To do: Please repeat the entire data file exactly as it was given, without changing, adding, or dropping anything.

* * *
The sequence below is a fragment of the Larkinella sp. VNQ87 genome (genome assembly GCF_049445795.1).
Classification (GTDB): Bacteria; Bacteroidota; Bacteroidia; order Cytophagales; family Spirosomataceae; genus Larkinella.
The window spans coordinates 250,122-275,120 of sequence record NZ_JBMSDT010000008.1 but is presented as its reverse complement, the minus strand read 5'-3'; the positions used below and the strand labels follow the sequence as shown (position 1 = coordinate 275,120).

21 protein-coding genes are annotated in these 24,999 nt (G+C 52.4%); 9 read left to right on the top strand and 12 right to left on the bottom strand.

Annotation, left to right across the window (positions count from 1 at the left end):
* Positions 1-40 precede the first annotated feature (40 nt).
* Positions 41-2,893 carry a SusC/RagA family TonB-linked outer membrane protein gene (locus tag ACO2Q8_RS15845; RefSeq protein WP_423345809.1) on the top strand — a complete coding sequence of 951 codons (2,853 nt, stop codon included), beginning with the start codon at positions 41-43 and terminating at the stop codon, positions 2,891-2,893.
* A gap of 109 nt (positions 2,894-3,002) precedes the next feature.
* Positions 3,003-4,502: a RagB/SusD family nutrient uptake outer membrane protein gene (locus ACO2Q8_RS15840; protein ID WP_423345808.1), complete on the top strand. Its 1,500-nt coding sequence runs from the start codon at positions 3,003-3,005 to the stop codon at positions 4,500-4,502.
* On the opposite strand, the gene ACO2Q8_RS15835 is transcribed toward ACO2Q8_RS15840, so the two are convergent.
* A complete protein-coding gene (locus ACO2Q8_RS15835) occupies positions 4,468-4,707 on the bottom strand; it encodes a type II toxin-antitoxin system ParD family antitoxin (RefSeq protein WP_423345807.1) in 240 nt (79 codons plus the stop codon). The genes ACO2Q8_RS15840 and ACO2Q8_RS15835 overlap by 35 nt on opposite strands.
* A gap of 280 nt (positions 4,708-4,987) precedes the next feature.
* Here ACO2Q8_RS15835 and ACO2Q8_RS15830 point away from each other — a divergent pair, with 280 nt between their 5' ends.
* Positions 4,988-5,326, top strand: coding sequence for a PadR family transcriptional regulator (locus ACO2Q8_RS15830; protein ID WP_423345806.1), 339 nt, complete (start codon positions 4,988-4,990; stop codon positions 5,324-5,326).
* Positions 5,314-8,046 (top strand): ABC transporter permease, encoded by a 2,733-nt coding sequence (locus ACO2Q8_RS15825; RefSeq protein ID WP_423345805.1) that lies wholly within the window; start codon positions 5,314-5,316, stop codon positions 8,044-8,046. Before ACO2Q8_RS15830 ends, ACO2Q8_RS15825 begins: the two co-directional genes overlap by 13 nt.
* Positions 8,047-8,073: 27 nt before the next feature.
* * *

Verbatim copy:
The sequence below is a fragment of the Larkinella sp. VNQ87 genome (genome assembly GCF_049445795.1).
Classification (GTDB): Bacteria; Bacteroidota; Bacteroidia; order Cytophagales; family Spirosomataceae; genus Larkinella.
The window spans coordinates 250,122-275,120 of sequence record NZ_JBMSDT010000008.1 but is presented as its reverse complement, the minus strand read 5'-3'; the positions used below and the strand labels follow the sequence as shown (position 1 = coordinate 275,120).

21 protein-coding genes are annotated in these 24,999 nt (G+C 52.4%); 9 read left to right on the top strand and 12 right to left on the bottom strand.

Annotation, left to right across the window (positions count from 1 at the left end):
* Positions 1-40 precede the first annotated feature (40 nt).
* Positions 41-2,893 carry a SusC/RagA family TonB-linked outer membrane protein gene (locus tag ACO2Q8_RS15845; RefSeq protein WP_423345809.1) on the top strand — a complete coding sequence of 951 codons (2,853 nt, stop codon included), beginning with the start codon at positions 41-43 and terminating at the stop codon, positions 2,891-2,893.
* A gap of 109 nt (positions 2,894-3,002) precedes the next feature.
* Positions 3,003-4,502: a RagB/SusD family nutrient uptake outer membrane protein gene (locus ACO2Q8_RS15840; protein ID WP_423345808.1), complete on the top strand. Its 1,500-nt coding sequence runs from the start codon at positions 3,003-3,005 to the stop codon at positions 4,500-4,502.
* On the opposite strand, the gene ACO2Q8_RS15835 is transcribed toward ACO2Q8_RS15840, so the two are convergent.
* A complete protein-coding gene (locus ACO2Q8_RS15835) occupies positions 4,468-4,707 on the bottom strand; it encodes a type II toxin-antitoxin system ParD family antitoxin (RefSeq protein WP_423345807.1) in 240 nt (79 codons plus the stop codon). The genes ACO2Q8_RS15840 and ACO2Q8_RS15835 overlap by 35 nt on opposite strands.
* A gap of 280 nt (positions 4,708-4,987) precedes the next feature.
* Here ACO2Q8_RS15835 and ACO2Q8_RS15830 point away from each other — a divergent pair, with 280 nt between their 5' ends.
* Positions 4,988-5,326, top strand: coding sequence for a PadR family transcriptional regulator (locus ACO2Q8_RS15830; protein ID WP_423345806.1), 339 nt, complete (start codon positions 4,988-4,990; stop codon positions 5,324-5,326).
* Positions 5,314-8,046 (top strand): ABC transporter permease, encoded by a 2,733-nt coding sequence (locus ACO2Q8_RS15825; RefSeq protein ID WP_423345805.1) that lies wholly within the window; start codon positions 5,314-5,316, stop codon positions 8,044-8,046. Before ACO2Q8_RS15830 ends, ACO2Q8_RS15825 begins: the two co-directional genes overlap by 13 nt.
* Positions 8,047-8,073: 27 nt before the next feature.